Paediatric airway disorders are common, particularly in the context of improved ventilation methods for neonates in intensive care units. Subglottic stenosis (SGS) can be congenital or acquired, with the latter having a higher incidence, reported to be in the range of 1–8% after intubation [1]. Management is not standardised but endoscopic techniques are increasingly employed in the form of balloon laryngoplasty/dilatation [2–8]. Management must be tailored for each individual patient’s circumstances. The aim of this study was to assess the number, severity, management and outcomes of all patients diagnosed with subglottic stenosis by one team in our newly developing paediatric airway service at Barts Children’s and the Royal London Hospitals. This was in keeping with the current NICE guidelines on auditing airway and specifically balloon dilatation procedures [9].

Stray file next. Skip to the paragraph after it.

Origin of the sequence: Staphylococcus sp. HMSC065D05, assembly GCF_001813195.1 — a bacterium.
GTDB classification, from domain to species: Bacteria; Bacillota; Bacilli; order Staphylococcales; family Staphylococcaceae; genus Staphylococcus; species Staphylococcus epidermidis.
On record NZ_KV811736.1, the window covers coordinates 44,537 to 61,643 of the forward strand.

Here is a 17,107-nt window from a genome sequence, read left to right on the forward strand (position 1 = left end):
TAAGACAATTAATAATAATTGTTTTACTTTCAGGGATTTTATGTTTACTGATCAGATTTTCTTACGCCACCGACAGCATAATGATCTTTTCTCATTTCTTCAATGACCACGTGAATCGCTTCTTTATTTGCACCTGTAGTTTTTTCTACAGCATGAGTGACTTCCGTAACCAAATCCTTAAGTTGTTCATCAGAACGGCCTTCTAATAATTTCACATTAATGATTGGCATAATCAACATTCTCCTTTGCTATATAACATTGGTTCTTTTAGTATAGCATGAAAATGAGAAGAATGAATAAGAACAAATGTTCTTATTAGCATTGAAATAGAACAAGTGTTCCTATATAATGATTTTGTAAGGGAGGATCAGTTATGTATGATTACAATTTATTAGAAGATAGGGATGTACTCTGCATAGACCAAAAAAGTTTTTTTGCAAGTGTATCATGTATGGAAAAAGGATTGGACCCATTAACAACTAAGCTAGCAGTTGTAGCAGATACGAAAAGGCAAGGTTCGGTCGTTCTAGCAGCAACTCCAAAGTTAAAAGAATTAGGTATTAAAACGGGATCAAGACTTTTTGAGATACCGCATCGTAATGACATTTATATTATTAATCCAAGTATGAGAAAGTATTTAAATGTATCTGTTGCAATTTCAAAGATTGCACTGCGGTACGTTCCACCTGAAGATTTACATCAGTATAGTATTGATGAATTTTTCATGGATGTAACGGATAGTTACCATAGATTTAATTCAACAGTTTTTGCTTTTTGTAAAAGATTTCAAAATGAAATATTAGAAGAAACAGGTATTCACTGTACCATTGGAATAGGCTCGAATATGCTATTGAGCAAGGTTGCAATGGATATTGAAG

Data was prospectively collected from March 2012 to November 2013. All patients who underwent microlaryngobronchoscopy (MLB) by the senior author and his team were included.

* Corresponding author at: ENT Department, Barts Children’s and Royal London Hospital, Whitechapel Road, Whitechapel, London E1 1BB, United Kingdom. Tel.: +44 0790 896 0034; fax: +44 0203 845 2964. E-mail address: [email protected] (R. Talwar). http://dx.doi.org/10.1016/j.ijporl.2015.08.031 0165-5876/ß 2015 Published by Elsevier Ireland Ltd.

2.1. Ethical considerations Ethical approval was not required by the hospital committee as the data was prospectively collated and standard management was not deviated from for these patients. 2.2. Surgical technique and peri-operative care All patients underwent our standard departmental anaesthetic induction with spontaneous ventilation. During each MLB, subglottic stenosis was graded intraoperatively using the Myer– Cotton classification to indicate the severity of the pathology, based on the size of an endotracheal tube fitting with a leak at 20 cm H2O. Suspension with a baby Benjamin laryngoscope was performed as required. Radial incisions were made (2–3) with a